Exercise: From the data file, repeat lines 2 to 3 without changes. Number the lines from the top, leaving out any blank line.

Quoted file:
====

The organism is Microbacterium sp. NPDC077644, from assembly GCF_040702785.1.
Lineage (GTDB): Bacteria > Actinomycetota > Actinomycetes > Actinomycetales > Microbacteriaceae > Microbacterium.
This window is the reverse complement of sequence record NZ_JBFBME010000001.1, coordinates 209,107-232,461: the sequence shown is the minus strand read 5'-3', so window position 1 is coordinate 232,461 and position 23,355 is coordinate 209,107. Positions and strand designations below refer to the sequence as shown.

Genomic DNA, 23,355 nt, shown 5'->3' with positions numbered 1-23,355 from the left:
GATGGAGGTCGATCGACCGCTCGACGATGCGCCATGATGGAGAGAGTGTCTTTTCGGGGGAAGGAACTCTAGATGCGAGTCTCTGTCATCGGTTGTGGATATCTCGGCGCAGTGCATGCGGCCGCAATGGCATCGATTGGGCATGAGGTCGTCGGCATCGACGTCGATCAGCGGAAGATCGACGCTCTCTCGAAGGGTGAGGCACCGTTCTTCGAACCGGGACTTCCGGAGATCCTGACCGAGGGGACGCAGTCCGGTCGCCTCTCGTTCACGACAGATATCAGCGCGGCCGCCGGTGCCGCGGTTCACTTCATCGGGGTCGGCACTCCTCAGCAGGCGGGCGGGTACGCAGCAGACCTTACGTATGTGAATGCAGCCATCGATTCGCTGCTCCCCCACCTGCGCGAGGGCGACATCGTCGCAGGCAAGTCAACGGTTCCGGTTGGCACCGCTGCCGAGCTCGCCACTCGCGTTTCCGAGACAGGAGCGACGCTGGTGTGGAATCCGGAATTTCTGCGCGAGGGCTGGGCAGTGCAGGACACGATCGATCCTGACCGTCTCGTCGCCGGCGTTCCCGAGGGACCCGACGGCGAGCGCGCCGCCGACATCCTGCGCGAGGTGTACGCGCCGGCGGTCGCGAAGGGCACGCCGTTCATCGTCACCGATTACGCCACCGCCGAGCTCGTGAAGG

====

Lineage (GTDB): Bacteria > Actinomycetota > Actinomycetes > Actinomycetales > Microbacteriaceae > Microbacterium.
This window is the reverse complement of sequence record NZ_JBFBME010000001.1, coordinates 209,107-232,461: the sequence shown is the minus strand read 5'-3', so window position 1 is coordinate 232,461 and position 23,355 is coordinate 209,107. Positions and strand designations below refer to the sequence as shown.